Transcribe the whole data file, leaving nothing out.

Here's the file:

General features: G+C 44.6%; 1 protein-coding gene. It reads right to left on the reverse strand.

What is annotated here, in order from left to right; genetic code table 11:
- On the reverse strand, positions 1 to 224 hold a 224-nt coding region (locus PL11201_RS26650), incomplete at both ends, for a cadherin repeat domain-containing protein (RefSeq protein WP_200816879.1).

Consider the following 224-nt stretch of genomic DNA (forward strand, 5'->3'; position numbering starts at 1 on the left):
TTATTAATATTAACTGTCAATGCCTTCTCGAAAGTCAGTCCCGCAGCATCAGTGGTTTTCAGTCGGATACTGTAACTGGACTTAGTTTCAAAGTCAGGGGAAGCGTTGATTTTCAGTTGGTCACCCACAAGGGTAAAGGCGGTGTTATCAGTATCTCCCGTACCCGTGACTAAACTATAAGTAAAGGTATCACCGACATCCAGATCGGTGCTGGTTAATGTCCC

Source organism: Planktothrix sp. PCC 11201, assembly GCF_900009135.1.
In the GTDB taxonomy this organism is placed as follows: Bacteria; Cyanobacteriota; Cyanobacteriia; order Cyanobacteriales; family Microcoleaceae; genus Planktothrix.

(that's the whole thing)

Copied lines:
General features: G+C 44.6%; 1 protein-coding gene. It reads right to left on the reverse strand.

What is annotated here, in order from left to right; genetic code table 11:
- On the reverse strand, positions 1 to 224 hold a 224-nt coding region (locus PL11201_RS26650), incomplete at both ends, for a cadherin repeat domain-containing protein (RefSeq protein WP_200816879.1).

Consider the following 224-nt stretch of genomic DNA (forward strand, 5'->3'; position numbering starts at 1 on the left):
TTATTAATATTAACTGTCAATGCCTTCTCGAAAGTCAGTCCCGCAGCATCAGTGGTTTTCAGTCGGATACTGTAACTGGACTTAGTTTCAAAGTCAGGGGAAGCGTTGATTTTCAGTTGGTCACCCACAAGGGTAAAGGCGGTGTTATCAGTATCTCCCGTACCCGTGACTAAACTATAAGTAAAGGTATCACCGACATCCAGATCGGTGCTGGTTAATGTCCC

Source organism: Planktothrix sp. PCC 11201, assembly GCF_900009135.1.
In the GTDB taxonomy this organism is placed as follows: Bacteria; Cyanobacteriota; Cyanobacteriia; order Cyanobacteriales; family Microcoleaceae; genus Planktothrix.